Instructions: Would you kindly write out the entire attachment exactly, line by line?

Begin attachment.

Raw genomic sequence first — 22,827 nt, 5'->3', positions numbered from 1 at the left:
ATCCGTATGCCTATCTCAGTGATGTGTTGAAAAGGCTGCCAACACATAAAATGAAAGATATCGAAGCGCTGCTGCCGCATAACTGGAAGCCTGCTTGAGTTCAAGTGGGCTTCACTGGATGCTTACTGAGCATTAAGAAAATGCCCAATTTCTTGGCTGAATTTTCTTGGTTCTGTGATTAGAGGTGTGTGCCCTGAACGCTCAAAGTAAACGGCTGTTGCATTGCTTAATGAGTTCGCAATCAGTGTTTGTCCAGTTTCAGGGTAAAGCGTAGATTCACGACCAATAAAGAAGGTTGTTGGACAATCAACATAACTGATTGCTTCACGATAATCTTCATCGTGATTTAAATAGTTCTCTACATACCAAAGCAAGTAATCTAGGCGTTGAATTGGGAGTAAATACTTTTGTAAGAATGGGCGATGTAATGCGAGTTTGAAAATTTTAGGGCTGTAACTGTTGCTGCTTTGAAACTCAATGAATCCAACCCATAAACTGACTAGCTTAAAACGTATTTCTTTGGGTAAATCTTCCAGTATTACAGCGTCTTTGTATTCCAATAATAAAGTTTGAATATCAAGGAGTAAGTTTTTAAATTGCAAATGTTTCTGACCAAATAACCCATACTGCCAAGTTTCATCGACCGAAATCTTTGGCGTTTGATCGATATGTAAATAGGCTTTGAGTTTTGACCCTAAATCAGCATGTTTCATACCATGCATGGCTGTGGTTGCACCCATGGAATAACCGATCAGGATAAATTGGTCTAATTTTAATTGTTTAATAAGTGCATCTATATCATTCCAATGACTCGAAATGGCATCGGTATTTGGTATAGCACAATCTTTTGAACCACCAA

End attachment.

Raw genomic sequence first — 22,827 nt, 5'->3', positions numbered from 1 at the left:
ATCCGTATGCCTATCTCAGTGATGTGTTGAAAAGGCTGCCAACACATAAAATGAAAGATATCGAAGCGCTGCTGCCGCATAACTGGAAGCCTGCTTGAGTTCAAGTGGGCTTCACTGGATGCTTACTGAGCATTAAGAAAATGCCCAATTTCTTGGCTGAATTTTCTTGGTTCTGTGATTAGAGGTGTGTGCCCTGAACGCTCAAAGTAAACGGCTGTTGCATTGCTTAATGAGTTCGCAATCAGTGTTTGTCCAGTTTCAGGGTAAAGCGTAGATTCACGACCAATAAAGAAGGTTGTTGGACAATCAACATAACTGATTGCTTCACGATAATCTTCATCGTGATTTAAATAGTTCTCTACATACCAAAGCAAGTAATCTAGGCGTTGAATTGGGAGTAAATACTTTTGTAAGAATGGGCGATGTAATGCGAGTTTGAAAATTTTAGGGCTGTAACTGTTGCTGCTTTGAAACTCAATGAATCCAACCCATAAACTGACTAGCTTAAAACGTATTTCTTTGGGTAAATCTTCCAGTATTACAGCGTCTTTGTATTCCAATAATAAAGTTTGAATATCAAGGAGTAAGTTTTTAAATTGCAAATGTTTCTGACCAAATAACCCATACTGCCAAGTTTCATCGACCGAAATCTTTGGCGTTTGATCGATATGTAAATAGGCTTTGAGTTTTGACCCTAAATCAGCATGTTTCATACCATGCATGGCTGTGGTTGCACCCATGGAATAACCGATCAGGATAAATTGGTCTAATTTTAATTGTTTAATAAGTGCATCTATATCATTCCAATGACTCGAAATGGCATCGGTATTTGGTATAGCACAATCTTTTGAACCACCAA